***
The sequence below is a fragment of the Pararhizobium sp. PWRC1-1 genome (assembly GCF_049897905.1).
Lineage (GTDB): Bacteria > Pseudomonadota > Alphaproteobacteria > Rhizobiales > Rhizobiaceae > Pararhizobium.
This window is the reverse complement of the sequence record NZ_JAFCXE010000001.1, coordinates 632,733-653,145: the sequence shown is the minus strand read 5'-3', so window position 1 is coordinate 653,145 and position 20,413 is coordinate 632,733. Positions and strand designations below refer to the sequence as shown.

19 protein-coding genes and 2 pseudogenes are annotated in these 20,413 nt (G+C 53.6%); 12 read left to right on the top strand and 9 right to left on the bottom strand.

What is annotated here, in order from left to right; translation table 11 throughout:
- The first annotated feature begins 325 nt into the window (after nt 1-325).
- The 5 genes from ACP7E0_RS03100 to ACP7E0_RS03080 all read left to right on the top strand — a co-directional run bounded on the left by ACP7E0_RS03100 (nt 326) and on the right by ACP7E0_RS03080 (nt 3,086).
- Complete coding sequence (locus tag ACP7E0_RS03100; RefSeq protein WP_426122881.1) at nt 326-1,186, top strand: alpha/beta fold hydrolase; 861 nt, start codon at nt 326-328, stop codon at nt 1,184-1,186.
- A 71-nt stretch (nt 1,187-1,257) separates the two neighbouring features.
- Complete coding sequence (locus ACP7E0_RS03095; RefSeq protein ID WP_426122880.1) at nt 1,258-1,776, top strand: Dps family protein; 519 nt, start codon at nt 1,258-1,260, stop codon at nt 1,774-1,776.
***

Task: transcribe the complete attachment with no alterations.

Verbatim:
The sequence below is a fragment of the Pararhizobium sp. PWRC1-1 genome (assembly GCF_049897905.1).
Lineage (GTDB): Bacteria > Pseudomonadota > Alphaproteobacteria > Rhizobiales > Rhizobiaceae > Pararhizobium.
This window is the reverse complement of the sequence record NZ_JAFCXE010000001.1, coordinates 632,733-653,145: the sequence shown is the minus strand read 5'-3', so window position 1 is coordinate 653,145 and position 20,413 is coordinate 632,733. Positions and strand designations below refer to the sequence as shown.

19 protein-coding genes and 2 pseudogenes are annotated in these 20,413 nt (G+C 53.6%); 12 read left to right on the top strand and 9 right to left on the bottom strand.

What is annotated here, in order from left to right; translation table 11 throughout:
- The first annotated feature begins 325 nt into the window (after nt 1-325).
- The 5 genes from ACP7E0_RS03100 to ACP7E0_RS03080 all read left to right on the top strand — a co-directional run bounded on the left by ACP7E0_RS03100 (nt 326) and on the right by ACP7E0_RS03080 (nt 3,086).
- Complete coding sequence (locus tag ACP7E0_RS03100; RefSeq protein WP_426122881.1) at nt 326-1,186, top strand: alpha/beta fold hydrolase; 861 nt, start codon at nt 326-328, stop codon at nt 1,184-1,186.
- A 71-nt stretch (nt 1,187-1,257) separates the two neighbouring features.
- Complete coding sequence (locus ACP7E0_RS03095; RefSeq protein ID WP_426122880.1) at nt 1,258-1,776, top strand: Dps family protein; 519 nt, start codon at nt 1,258-1,260, stop codon at nt 1,774-1,776.